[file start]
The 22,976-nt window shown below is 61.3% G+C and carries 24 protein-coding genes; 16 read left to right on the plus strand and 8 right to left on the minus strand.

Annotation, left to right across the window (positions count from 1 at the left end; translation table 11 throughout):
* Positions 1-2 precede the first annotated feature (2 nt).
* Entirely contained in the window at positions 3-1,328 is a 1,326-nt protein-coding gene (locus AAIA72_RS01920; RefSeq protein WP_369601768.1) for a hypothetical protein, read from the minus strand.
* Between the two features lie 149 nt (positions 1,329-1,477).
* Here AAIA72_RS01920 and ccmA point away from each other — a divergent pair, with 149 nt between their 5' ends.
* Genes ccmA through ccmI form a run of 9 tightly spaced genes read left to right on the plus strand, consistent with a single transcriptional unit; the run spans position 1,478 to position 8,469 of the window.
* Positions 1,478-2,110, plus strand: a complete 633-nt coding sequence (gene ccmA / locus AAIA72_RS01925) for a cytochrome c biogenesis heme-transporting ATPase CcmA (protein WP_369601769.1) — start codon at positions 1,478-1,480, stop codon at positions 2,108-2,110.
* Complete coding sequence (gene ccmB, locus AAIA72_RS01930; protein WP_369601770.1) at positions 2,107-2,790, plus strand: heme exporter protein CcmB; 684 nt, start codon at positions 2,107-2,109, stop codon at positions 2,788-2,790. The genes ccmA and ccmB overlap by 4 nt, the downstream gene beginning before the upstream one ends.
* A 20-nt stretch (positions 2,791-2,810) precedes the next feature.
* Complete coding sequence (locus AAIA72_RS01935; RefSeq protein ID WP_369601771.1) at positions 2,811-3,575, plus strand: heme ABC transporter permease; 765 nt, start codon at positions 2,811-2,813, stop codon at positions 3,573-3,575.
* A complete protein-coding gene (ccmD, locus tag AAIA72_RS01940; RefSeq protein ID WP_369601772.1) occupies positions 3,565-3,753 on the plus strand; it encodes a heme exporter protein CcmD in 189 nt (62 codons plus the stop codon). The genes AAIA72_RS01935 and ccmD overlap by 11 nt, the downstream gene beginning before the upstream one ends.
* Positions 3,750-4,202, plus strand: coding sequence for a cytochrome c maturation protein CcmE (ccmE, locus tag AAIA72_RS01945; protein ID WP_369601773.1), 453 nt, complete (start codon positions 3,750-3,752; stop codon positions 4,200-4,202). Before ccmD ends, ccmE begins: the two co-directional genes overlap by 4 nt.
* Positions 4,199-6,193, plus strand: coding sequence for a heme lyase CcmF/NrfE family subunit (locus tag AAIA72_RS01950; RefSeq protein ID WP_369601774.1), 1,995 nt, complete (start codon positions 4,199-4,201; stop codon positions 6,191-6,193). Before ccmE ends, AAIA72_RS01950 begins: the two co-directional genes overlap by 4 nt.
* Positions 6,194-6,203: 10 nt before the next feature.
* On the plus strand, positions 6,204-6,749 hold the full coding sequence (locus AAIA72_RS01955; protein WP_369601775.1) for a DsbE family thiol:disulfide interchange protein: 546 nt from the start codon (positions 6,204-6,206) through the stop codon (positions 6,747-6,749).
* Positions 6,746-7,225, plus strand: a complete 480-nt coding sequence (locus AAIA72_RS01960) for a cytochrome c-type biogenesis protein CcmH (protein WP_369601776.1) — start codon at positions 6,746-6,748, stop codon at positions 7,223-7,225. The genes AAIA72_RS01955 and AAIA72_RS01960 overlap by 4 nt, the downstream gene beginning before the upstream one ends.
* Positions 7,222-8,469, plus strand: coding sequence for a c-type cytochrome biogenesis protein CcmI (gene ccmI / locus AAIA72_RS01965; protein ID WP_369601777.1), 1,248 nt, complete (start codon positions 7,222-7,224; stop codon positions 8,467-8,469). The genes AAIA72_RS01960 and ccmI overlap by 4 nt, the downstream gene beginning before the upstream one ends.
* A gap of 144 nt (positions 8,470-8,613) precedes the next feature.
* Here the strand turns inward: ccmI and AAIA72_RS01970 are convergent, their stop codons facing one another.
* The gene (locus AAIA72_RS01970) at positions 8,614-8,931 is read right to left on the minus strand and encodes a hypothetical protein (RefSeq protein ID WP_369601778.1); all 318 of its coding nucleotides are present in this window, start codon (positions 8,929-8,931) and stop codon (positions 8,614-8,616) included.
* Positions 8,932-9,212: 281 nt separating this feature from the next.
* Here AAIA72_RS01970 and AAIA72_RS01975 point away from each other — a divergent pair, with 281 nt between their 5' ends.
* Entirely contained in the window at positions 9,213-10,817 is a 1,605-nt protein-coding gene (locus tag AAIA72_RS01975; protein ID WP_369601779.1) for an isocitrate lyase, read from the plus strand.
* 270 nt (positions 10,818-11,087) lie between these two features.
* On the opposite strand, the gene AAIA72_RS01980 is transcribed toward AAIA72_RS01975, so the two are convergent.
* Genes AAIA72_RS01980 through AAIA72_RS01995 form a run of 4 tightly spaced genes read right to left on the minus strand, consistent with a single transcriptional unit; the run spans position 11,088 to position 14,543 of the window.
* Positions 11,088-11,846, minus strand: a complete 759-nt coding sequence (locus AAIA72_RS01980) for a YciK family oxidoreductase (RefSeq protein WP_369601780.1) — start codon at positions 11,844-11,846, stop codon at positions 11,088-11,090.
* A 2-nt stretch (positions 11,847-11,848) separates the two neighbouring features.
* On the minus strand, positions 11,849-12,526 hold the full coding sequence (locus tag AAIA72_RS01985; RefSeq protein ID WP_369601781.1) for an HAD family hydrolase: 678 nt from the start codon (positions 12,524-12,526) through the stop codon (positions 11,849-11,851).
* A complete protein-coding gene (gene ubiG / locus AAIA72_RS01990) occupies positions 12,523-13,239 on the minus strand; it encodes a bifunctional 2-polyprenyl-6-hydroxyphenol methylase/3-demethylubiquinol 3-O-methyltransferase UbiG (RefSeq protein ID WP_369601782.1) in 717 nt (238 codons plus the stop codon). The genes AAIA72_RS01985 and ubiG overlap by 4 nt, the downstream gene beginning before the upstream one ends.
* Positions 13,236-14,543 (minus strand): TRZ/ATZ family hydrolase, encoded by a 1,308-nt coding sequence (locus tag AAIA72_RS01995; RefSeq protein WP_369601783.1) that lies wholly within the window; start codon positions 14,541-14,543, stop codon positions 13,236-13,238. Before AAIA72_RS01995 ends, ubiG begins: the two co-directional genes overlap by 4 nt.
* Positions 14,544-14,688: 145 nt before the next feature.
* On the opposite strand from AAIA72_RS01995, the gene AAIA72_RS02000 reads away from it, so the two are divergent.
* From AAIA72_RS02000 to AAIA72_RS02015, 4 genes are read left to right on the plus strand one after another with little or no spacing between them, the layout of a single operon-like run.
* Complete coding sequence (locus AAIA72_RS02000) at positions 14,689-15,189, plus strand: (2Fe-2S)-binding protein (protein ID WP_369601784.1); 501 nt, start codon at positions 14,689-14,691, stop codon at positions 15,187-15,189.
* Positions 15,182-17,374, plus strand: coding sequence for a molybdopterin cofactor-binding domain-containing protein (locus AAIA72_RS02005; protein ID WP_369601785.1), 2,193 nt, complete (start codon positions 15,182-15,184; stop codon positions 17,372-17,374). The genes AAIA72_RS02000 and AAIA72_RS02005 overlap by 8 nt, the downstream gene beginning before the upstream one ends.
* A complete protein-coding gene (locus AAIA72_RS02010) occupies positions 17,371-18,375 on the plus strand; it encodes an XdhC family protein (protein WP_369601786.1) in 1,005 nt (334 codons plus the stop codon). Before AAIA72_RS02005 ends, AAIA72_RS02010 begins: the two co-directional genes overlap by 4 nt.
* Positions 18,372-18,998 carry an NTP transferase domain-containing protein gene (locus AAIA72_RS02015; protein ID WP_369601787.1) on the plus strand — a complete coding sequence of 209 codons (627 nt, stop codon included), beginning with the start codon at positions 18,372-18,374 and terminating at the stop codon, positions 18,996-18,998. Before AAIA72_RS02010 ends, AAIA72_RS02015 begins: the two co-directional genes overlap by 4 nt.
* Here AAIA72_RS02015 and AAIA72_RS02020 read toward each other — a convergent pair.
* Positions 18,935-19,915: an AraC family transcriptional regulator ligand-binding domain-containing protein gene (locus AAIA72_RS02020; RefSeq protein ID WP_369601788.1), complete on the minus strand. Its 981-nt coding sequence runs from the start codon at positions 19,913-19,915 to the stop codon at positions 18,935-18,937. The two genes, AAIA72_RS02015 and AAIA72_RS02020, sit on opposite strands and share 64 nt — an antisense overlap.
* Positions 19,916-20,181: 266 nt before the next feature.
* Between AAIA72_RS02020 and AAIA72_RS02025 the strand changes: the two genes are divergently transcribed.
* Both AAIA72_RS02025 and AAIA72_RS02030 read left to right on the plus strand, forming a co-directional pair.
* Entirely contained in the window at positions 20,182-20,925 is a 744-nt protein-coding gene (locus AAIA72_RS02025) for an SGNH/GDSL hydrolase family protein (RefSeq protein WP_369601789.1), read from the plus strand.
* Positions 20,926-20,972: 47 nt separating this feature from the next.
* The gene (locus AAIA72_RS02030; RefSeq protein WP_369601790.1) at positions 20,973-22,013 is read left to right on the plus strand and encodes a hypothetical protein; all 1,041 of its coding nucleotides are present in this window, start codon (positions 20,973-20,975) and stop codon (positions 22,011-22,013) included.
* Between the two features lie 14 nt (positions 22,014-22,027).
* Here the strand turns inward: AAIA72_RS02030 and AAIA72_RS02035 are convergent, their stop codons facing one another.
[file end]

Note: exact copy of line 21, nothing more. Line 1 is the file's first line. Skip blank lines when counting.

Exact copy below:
* The gene (locus AAIA72_RS01970) at positions 8,614-8,931 is read right to left on the minus strand and encodes a hypothetical protein (RefSeq protein ID WP_369601778.1); all 318 of its coding nucleotides are present in this window, start codon (positions 8,929-8,931) and stop codon (positions 8,614-8,616) included.